Letter signed by 401 lawmakers from 34 countries urges Amazon founder and “richest person on Earth” to “do right by your workers, their communities and our planet.”
After a global coalition of workers and activists took to the streets in 15 countries on Black Friday last week to launch the #MakeAmazonPay campaign, 401 lawmakers from 34 countries around the world endorsed the effort on Thursday with an open letter to Jeff Bezos, the company’s founder and CEO as well as the richest person on Earth.
“We, elected representatives and public officials from around the world, hereby put you on notice that Amazon’s days of impunity are over,” says the letter, referencing the recent protests demanding justice from the company. “Today, we pledge to stand with this movement in every congress, parliament, and statehouse where we work.”
From the U.S., signatories include Reps. Ro Khanna (D-Calif.), Ilhan Omar (D-Minn.), and Rashida Tlaib (D-Mich.) as well as Representative-elect Jamaal Bowman (D-N.Y.). Across the globe, others include former UK Labour Party Leader Jeremy Corbyn; European Parliament Vice President Heidi Hautala; Ebru Günay of the Peoples’ Democratic Party (HDP) in Turkey; Jean-Luc Mélenchon, leader of La La France Insoumise; Canadian MP Niki Ashton of the New Democratic Party; and Yanis Varoufakis, leader of the Greek party MeRA25.
“The world knows that Amazon can afford to pay its workers, its environmental cost, and its taxes. And yet — time and again — you have dodged and dismissed your debts to workers, societies, and the planet,” the letter charges. “While your personal wealth has risen by around U.S. $13 million per hour in 2020, these workers enter dangerous working conditions, enjoy little or no increase in their pay, and face retaliation for their efforts to defend themselves and organize their colleagues.”
The lawmakers point out that Amazon’s “rise to dominance has come with extraordinary costs to our environment,” with a carbon footprint “greater than two-thirds of the world’s countries.” The company has also “undermined our democracies and their capacity to respond to collective challenges,” the letter explains. “Your monopolistic practices have squeezed small businesses, your web services have disrespected data rights, and you have contributed a pittance in return.”
“We urge you to act decisively to change your policies and priorities to do right by your workers, their communities, and our planet,” the letter concludes. “We stand ready to act in our respective legislatures to support the movement that is growing around the world to Make Amazon Pay.”
The letter was organized by campaign co-convenors UNI Global Union and Progressive International. Given that hundreds of lawmakers are now joining the campaign and “not only raising up its demands, but pledging to work with it to bring real change,” Casper Gelderblom of Progressive International said in a statement Thursday that “our message should be ringing in Jeff Bezos’ ears: change is coming. But if it isn’t already, we promise that this is just the beginning.”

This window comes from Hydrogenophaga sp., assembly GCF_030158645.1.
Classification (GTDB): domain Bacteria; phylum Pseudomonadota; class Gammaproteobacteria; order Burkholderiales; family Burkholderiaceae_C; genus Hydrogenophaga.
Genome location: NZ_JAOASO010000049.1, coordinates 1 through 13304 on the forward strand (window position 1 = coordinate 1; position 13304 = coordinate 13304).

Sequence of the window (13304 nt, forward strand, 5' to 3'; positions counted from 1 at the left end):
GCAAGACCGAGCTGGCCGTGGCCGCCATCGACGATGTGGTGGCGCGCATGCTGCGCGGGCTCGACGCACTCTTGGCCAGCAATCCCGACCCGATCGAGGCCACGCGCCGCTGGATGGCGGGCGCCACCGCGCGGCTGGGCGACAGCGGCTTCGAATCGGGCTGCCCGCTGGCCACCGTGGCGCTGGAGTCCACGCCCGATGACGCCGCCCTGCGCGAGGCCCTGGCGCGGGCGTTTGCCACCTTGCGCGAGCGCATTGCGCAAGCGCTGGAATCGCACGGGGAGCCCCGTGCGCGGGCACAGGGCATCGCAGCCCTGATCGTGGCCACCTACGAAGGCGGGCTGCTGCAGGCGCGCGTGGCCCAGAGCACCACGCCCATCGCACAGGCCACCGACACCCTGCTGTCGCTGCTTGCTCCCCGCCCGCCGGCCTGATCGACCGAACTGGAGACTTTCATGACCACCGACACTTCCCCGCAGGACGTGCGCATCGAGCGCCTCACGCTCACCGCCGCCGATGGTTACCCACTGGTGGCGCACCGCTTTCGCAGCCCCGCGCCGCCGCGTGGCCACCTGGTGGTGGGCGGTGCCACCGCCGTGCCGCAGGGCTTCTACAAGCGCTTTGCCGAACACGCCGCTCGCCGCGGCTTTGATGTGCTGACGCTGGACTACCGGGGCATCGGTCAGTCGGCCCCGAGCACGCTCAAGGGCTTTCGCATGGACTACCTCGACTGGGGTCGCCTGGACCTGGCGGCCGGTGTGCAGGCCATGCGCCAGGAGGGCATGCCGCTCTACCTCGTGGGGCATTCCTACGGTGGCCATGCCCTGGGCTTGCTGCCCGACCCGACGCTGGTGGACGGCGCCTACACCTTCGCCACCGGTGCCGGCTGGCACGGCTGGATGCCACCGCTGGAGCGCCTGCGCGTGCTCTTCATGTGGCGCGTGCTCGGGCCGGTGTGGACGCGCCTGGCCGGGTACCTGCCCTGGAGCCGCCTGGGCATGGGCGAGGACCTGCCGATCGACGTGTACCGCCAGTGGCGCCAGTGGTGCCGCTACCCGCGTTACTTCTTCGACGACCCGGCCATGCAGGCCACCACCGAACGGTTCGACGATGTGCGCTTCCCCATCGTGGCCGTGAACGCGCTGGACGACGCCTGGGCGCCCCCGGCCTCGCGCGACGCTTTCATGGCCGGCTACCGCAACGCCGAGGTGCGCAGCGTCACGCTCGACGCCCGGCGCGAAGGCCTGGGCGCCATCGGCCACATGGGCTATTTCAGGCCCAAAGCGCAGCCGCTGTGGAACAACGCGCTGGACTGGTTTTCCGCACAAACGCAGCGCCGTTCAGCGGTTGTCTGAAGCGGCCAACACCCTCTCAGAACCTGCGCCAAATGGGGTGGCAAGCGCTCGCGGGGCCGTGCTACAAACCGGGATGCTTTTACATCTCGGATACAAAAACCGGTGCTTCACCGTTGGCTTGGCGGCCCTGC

As UNI Global Union general secretary Christy Hoffman put it: “Workers, progressive electeds, anti-monopolists, small businesses, and activists are coming together to show Amazon that social dialogue and collective bargaining are not threats but vital tools that modern societies use to protect workers’ health, save people’s lives, and affirm the dignity of work.”
A representative for Amazon told Reuters that the company accepts scrutiny from policymakers but also pushed back against parts of the new letter, saying that Amazon is “paying billions of dollars in taxes globally” and “has a strong track record of supporting our employees, our customers, and our communities, including providing safe working conditions, competitive wages, and great benefits.”
However, supporters of the Make Amazon Pay campaign challenge such claims and argue that the COVID-19 pandemic has not only made the company a huge amount of money — as consumers worldwide have stayed home when possible and turned to online shopping during lockdowns — but also “exposed how Amazon places profits ahead of workers, society, and our planet.”
Business Insider noted Thursday that “Amazon announced its climate pledge in 2019 to commit to net zero-carbon emissions across its business by 2040 and Jeff Bezos has set up a private $10 billion ‘Earth Fund.’ But both internal and external activist groups have challenged Amazon, saying if it’s serious about climate change it needs to bring forward its net-zero deadline to 2030 and sever its contracts with the fossil fuels industry.”